When to teach nuclear chemistry, NGSS aligned labs, how science teachers can support Common Core, planning a book study on The Art of Coaching Teams, flipped communication, using Instagram in classrooms, supporting students that are transitioning, Class Dojo, Google Forms, what teacher leadership looks like, standards-based grading, socratic seminars, getting National Board Certified, bringing passion to teaching, racial inequity in education.
Imagine trying to go to all of those sessions on your next PD day. Plus, I got to pick them out of an infinite number of options!
Have I convinced you yet? Or do you still feel like Twitter might not “be for you?”
Here’s a question:
Do you like to learn?
If yes, it doesn’t matter if you don’t identify as outgoing, or tech-savvy, or “hip with the kids.” Being a teacher on Twitter is as simple as if you are ready to learn a whole bunch, really fast. You have nothing to lose by trying it out.
Here’s how to go from 0 to Twitter hero, just like that!
- You need to have an @ handle (could include content area like @larkscience, or your teacher nome de plume like @MrsAldous, or have it describe what you do like Al over @educatoral) you will get to put your name to your handle so it’s okay if it isn’t your first and last name. The @ is how Twitter understands that you, and only you, are being intentionally associated with a post.
- Get a pic! (Don’t be an egg.)
- Fill out your bio with your roles and professional interests.
1. Follow people that interest you.
- Find your friends and co-workers via e-mail and Facebook.
- Find other teachers with similar styles, ideas, and inspirations! Might I suggest starting with @nate_bowling 2016 Washington State Teacher of the Year.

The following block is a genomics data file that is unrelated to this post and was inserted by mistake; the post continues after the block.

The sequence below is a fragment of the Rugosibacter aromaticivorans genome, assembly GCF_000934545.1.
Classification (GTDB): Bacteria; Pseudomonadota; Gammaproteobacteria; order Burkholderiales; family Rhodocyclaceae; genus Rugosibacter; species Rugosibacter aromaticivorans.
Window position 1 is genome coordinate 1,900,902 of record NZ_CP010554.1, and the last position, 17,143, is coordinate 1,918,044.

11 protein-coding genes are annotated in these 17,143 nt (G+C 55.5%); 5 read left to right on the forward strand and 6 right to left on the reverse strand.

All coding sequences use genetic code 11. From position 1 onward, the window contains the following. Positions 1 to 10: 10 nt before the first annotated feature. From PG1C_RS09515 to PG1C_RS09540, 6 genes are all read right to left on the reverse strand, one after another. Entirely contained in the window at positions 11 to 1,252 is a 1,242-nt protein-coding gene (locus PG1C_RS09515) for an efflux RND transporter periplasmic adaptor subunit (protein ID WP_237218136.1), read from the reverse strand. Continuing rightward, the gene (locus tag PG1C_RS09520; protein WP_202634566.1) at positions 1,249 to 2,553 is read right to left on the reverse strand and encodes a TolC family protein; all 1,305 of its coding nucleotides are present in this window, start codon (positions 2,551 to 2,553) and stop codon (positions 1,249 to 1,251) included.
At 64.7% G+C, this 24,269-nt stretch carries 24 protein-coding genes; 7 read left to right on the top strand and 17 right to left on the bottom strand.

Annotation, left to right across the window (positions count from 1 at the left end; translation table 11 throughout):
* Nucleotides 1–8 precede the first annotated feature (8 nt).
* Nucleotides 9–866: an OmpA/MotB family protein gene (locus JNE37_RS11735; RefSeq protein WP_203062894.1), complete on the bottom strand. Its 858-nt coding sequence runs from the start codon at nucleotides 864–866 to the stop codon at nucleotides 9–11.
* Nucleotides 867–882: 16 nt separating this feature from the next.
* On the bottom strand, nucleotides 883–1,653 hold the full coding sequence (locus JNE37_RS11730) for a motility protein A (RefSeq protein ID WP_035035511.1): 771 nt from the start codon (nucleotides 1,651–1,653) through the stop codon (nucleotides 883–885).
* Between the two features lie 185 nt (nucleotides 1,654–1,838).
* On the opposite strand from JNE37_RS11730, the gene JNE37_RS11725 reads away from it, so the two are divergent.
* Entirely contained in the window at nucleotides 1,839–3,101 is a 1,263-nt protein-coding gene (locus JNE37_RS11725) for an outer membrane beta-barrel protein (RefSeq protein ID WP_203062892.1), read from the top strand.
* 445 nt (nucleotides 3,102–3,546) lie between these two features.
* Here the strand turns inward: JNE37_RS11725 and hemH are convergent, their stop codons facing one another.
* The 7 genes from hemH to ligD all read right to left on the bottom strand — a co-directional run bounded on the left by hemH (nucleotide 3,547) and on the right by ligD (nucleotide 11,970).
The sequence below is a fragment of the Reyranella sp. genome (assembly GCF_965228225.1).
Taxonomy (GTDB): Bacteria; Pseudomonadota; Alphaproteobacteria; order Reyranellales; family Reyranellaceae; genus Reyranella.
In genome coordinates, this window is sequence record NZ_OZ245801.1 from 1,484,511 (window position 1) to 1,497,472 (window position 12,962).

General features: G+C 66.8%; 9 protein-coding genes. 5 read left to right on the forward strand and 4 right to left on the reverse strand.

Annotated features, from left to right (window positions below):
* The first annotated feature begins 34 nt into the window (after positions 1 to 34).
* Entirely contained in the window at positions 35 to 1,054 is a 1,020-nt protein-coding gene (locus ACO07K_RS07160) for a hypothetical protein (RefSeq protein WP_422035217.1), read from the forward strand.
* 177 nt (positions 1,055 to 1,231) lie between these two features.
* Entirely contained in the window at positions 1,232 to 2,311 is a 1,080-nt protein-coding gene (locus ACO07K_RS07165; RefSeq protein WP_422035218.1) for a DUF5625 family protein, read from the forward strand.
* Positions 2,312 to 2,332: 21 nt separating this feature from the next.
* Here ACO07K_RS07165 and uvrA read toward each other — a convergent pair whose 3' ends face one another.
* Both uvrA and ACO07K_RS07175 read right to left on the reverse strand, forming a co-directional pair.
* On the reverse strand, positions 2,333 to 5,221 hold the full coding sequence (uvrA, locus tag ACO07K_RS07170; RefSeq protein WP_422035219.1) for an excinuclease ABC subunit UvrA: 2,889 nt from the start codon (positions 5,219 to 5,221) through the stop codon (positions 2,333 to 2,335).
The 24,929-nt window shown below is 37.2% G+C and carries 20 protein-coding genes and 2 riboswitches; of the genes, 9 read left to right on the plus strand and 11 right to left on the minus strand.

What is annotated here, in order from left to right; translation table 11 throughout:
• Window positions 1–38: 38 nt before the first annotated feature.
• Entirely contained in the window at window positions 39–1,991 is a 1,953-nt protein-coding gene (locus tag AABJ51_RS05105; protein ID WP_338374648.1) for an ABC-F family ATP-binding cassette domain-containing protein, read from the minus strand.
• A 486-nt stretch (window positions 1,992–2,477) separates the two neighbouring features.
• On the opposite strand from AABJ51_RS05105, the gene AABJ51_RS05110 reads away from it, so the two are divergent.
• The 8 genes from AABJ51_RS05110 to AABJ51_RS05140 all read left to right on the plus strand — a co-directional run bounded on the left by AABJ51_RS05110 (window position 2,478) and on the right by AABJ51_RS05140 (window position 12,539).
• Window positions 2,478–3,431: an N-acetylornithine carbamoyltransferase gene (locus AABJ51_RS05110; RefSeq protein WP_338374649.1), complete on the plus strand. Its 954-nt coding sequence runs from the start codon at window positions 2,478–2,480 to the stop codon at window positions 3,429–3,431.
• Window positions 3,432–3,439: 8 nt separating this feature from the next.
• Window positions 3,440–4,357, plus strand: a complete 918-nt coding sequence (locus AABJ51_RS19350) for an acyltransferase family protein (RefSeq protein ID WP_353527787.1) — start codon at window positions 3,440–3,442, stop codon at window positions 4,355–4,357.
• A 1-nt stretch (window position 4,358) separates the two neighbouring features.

- Here’s my list of movers and shakers in Washington State Teacher Leading.
2. Find chats and hashtags that interest you. Often, hashtags (aka octothorpes, pound signs, or these things –> #) are associated with times that groups of people meet up on Twitter for a facilitated discussion. We use the hashtag to identify people that are joined in on the chat. Please, consider this your official invitation to join the #WATeachLead #TPEP chat on June 26th.
This is a welcoming first chat to help you engage via Twitter. Coming to your first chat is HUGE! You’ll gain new connections to educators, have tons to contemplate, and you get to wear your pajamas. I’d love to help you set up for it, just hit me up on Twitter! @johannabrown
Other great chats to checkout include:
- General Ed: #edchat
- Specifics: #educolor #edtech
- Math: #mathchat
- Arts: #arted #musedchat
- Science: #STEMchat #NGSSchat #scichat
- ELA: #engchat #litchat
- History: #histedchat
3. Commit to five minutes of professional development on Twitter each day!
Consider this your little bit of time to explore what interests you about teaching. Twitter is constantly updating, so you need to check it in short little bursts and be present. Your five minutes can even be some #teacherhumor over coffee to get you ready for your day.
Hope to see you on Sunday night, June 26th, at 7pm PST using the hashtag #TPEPChat. As you sign up, feel free to tweet me @johannabrown for any help or teacher discussion. I’d love to follow you.
I challenge you to make this summer full of fun and engaging professional development. Happy Tweeting!